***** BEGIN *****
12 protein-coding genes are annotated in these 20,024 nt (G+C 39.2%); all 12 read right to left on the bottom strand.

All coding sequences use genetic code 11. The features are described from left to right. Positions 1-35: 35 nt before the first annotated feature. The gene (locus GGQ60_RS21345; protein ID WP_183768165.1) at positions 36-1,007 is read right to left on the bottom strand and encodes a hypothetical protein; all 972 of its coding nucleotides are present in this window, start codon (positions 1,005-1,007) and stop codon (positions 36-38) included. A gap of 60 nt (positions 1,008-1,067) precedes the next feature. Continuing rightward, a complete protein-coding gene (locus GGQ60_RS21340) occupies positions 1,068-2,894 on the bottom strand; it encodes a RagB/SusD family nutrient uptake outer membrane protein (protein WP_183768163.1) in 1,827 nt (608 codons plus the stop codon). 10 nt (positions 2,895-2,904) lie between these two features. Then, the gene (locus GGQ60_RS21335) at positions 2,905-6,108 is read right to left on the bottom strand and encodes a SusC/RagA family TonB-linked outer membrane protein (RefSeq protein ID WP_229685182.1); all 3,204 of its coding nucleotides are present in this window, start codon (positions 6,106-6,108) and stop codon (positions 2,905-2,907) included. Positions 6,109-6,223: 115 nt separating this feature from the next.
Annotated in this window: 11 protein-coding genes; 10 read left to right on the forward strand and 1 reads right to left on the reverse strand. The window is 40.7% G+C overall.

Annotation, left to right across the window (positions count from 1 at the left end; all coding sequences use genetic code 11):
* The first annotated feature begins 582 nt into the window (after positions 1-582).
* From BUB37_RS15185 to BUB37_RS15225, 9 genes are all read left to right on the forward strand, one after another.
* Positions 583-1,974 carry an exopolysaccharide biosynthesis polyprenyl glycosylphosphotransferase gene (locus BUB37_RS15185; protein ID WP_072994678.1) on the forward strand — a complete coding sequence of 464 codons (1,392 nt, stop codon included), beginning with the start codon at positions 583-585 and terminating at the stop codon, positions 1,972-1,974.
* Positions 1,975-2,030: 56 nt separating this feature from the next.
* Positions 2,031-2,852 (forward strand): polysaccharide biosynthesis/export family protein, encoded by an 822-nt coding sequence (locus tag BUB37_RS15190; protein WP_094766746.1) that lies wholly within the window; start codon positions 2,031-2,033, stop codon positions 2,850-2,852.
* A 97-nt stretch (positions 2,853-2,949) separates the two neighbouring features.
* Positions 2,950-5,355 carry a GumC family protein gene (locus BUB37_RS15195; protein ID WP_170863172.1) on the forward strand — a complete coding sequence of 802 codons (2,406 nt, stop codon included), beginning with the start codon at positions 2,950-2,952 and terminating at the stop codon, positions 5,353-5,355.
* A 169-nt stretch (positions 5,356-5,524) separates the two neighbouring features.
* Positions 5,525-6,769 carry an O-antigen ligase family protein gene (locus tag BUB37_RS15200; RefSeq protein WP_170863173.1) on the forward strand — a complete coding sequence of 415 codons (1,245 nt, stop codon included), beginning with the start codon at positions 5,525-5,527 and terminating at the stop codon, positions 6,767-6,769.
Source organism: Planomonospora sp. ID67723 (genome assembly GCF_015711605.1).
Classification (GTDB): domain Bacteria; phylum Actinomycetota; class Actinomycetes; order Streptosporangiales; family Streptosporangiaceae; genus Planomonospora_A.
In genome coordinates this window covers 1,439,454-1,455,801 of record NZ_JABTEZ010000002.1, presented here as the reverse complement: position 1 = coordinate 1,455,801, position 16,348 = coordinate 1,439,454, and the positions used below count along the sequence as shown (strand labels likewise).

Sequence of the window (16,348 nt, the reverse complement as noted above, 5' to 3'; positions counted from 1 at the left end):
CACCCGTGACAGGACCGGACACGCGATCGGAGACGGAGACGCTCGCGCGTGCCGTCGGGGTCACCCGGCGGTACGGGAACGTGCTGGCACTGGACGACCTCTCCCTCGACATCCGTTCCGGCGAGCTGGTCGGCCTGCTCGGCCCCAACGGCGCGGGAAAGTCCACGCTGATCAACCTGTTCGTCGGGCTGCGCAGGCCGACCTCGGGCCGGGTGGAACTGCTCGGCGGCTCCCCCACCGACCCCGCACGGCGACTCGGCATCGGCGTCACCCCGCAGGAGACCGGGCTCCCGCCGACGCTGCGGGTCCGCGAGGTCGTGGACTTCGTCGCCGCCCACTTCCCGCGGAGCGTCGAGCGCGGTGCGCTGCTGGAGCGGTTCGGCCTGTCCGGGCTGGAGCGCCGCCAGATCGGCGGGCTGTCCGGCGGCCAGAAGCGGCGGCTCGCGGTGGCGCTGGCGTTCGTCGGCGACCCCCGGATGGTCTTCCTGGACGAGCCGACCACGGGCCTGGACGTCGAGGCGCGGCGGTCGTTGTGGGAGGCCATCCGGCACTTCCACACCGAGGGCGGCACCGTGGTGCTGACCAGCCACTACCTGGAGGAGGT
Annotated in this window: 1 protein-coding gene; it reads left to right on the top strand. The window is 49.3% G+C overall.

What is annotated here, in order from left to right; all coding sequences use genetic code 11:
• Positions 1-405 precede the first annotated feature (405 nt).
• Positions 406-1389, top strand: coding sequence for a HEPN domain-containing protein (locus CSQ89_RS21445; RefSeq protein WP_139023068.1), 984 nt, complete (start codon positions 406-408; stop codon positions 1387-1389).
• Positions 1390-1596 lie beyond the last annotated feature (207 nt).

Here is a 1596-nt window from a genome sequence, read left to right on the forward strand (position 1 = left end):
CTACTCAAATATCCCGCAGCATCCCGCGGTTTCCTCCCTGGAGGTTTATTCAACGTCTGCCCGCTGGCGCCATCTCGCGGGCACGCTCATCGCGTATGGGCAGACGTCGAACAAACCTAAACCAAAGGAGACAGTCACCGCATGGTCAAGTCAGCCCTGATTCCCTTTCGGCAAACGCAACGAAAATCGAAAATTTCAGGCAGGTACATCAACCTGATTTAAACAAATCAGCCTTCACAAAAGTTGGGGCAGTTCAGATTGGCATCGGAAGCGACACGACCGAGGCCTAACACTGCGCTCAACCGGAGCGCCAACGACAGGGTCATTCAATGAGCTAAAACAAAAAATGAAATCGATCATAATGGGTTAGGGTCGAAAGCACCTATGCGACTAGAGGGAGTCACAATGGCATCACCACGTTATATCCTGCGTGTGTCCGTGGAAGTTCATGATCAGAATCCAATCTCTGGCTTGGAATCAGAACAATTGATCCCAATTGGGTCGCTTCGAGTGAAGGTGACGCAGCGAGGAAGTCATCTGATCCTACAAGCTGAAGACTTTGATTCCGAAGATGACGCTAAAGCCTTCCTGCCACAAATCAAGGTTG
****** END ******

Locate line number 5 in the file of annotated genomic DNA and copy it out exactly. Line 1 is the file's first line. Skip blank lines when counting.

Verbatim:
* The first annotated feature begins 582 nt into the window (after positions 1-582).